Among Us: The Perfect Game for a Pandemic?

by mharinimmo
among us

What’s behind the game’s startling rise in popularity?

Earlier this year, I wrote a blog post about why Animal Crossing: New Horizons is the perfect escapist fantasy for people during the pandemic. A digital Eden. A tranquil island to chill out on while the world is on fire.

Among Us is a very different sort of vibe.

As Taylor Lorenz explains in The New York Times:

Among Us is a multiplayer game where between four and 10 players are dropped onto an alien spaceship. Each player is designated a private role as a “crewmate” or “impostor.”

Crewmates must run around the ship and try to complete a set of tasks while trying to root out and avoid getting killed by the one or several impostors. Players can be voted off the ship, so each game becomes one of survival: successfully vote off the impostors, or complete all your tasks to win.

It’s basically the Gen Z version of Cluedo.

The game originally launched back in June 2018. Not much noise was made about it at the time. We were all too busy going places and living in pre-pandemic bliss, I guess.

Flashforward two years, and the game is suddenly everywhere: YouTube, Twitch, TikTok. Influencers across different platforms started playing and livestreaming the game, sharing it with a much wider audience. In November, Among Us was the most downloaded mobile game WORLDWIDE with over 50 million users installing the app.

So why has the game, two years after its launch, suddenly struck such a chord with people?

Ever considered ejecting one of your family members into space?

Look, eight months is a long time to be stuck at home with your nearest and dearest. People get on each other’s nerves: messy work stations, forgotten tea cups, missed bin days. Domestic dramas that used to be easily bypassed are a lot harder to ignore when you can’t escape the other person’s company.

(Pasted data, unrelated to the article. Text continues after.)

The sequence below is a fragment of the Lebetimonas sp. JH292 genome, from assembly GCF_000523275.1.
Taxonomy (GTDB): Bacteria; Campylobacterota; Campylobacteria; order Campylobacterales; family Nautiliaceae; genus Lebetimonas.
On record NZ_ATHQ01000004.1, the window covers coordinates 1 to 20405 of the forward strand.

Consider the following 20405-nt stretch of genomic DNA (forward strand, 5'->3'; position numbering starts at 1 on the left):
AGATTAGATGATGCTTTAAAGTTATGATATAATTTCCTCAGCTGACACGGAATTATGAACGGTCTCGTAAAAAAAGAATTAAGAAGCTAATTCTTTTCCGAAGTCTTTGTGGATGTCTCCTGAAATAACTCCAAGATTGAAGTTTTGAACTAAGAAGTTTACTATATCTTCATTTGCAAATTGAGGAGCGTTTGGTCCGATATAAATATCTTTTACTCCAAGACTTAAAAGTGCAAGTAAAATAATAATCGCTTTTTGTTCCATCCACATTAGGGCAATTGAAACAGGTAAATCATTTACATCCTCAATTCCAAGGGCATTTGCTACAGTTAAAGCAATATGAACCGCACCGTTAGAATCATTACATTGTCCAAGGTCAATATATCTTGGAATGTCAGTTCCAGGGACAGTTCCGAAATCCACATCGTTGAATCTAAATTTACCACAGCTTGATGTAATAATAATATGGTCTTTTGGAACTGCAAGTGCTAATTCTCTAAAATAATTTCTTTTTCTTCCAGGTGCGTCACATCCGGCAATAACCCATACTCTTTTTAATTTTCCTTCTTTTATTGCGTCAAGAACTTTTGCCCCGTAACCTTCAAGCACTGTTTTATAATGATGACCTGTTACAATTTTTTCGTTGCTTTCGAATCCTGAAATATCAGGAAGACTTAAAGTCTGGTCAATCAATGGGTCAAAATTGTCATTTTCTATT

The setting of Among Us (a creepy, seemingly endlessly defect-ridden space ship) and the key aims of the game (kill everyone else or eject the person trying to kill everyone else) really seems to have captured something of the mood of 2020.

Lockdowns and social distancing have left a lot of us trapped in our houses for prolonged periods of time: it’s pretty claustrophobic. I think people can relate to the rickety confines of an alien space ship a lot more now than they could in 2018. Sure, the inside is kinda grim and there’s a serial killer on the lose, but at least its not the oblivion and guaranteed death of deep space!

On top of this, the murderous nature of the game and ensuing suspicion that falls on every player also speaks to our current cultural moment. The thing about viruses is that anyone could potentially be a carrier. Sure they look fine. They look healthy. But they could be infectious. We’ve all become, I think, a little more wary and suspicious of other people in social settings these days. The imposters of Among Us are almost accidental virtual avatars for our frustrations with corona; like a stowaway killer on a spaceship, coronavirus has wrecked and completely altered how view traditional social gatherings and etiquette.

I’m aware that these seems like dark reasons for enjoying Among Us. Potentially I’m making it seem like everyone is secretly a psychopath who hates the people they live with. I honestly don’t think it’s quite that dire; rather, I think people are frustrated right now (economic disaster and global health crises can do that to a person), and Among Us captures that sense of being trapped, suspicious and frustrated perfectly.

But that’s not all the game does.

Safely Social

A more optimistic interpretation of the game’s surge in popularity is the social nature of its multi-player format.

Haven’t seen your friends in months? Invite them to a murder space ship and hang out! Sure, some of you are going to be virtually slaughtered and potentially hurt by your friends’ ruthless decision to chuck you into space in an attempt to save themselves, but at least you won’t catch corona in the process!

Since school closures were announced way back in March 2020, there has been a lot of discussion around the toll that continued social isolation can have on people – especially children and teenagers. With anxiety and mental illness already at alarming rates pre-pandemic, the ongoing reality of limited social contact is definitely exacerbating such issues.

What Among Us can offer is a safe, digital space for people to meet up and connect with their friends, or even random strangers. It’s an accessible and safer alternative to meeting up in person. The game creates a virtual social space and a means of alleviation some of the potential loneliness of lockdown. Which is actually pretty sweet.

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